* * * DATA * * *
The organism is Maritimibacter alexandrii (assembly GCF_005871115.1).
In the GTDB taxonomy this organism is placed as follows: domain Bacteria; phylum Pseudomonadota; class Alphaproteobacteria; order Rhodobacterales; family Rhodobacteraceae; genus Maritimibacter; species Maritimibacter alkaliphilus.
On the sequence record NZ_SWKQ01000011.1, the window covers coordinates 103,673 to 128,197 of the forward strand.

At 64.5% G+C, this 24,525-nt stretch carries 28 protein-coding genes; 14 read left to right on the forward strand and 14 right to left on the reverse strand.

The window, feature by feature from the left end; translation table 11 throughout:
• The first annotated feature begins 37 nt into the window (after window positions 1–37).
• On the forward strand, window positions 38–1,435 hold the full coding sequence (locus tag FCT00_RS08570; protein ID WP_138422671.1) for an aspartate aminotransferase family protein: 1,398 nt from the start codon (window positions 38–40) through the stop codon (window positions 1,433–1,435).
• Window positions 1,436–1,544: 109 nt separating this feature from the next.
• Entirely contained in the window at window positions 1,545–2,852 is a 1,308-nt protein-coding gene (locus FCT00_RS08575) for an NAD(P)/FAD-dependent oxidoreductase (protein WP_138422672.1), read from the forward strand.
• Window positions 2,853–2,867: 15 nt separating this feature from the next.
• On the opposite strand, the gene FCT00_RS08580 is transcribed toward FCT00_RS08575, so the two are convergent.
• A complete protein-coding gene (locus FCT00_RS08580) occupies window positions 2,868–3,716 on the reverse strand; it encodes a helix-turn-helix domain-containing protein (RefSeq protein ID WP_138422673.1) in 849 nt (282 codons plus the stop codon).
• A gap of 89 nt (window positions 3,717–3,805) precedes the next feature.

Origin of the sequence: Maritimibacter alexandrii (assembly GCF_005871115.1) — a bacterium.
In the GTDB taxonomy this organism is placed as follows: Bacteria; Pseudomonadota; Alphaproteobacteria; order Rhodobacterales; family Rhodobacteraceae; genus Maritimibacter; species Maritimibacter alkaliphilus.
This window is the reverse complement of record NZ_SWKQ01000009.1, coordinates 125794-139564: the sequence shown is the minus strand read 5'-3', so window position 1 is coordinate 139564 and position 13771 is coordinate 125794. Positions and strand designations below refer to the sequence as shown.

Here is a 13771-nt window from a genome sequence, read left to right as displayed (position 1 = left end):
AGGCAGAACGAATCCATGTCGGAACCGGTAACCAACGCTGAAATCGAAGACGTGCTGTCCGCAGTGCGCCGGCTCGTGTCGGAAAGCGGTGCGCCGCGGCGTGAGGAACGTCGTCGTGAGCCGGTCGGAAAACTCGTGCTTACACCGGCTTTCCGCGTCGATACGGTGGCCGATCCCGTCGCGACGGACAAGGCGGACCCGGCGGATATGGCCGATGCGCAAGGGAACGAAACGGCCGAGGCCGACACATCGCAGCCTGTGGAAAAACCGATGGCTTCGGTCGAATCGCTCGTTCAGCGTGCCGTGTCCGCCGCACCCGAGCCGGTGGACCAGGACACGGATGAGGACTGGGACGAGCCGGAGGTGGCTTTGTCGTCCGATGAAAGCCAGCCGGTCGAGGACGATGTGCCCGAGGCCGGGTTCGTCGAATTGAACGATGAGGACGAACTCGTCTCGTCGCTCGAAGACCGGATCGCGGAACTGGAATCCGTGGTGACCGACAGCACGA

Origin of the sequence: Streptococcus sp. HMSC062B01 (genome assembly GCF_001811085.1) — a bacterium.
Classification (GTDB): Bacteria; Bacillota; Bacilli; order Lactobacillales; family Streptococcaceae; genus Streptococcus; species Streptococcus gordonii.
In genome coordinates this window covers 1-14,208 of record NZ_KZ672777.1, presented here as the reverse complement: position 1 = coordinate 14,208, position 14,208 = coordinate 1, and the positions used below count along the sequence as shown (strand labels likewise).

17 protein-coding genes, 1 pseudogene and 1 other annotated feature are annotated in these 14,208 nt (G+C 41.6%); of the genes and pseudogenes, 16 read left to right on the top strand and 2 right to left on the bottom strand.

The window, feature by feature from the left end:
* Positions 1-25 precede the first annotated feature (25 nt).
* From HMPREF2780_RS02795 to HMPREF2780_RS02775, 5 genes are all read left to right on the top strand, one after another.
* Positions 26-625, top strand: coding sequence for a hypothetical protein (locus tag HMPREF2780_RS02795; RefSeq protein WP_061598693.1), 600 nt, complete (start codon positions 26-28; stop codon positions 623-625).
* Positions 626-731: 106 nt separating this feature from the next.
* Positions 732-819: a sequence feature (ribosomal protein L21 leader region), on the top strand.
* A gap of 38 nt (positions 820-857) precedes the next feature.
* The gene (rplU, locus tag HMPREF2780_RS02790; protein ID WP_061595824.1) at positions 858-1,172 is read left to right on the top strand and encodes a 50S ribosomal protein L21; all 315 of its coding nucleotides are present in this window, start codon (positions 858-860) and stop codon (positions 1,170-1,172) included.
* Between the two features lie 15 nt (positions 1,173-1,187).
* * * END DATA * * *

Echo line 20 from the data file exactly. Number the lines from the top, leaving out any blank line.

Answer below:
Classification (GTDB): Bacteria; Bacillota; Bacilli; order Lactobacillales; family Streptococcaceae; genus Streptococcus; species Streptococcus gordonii.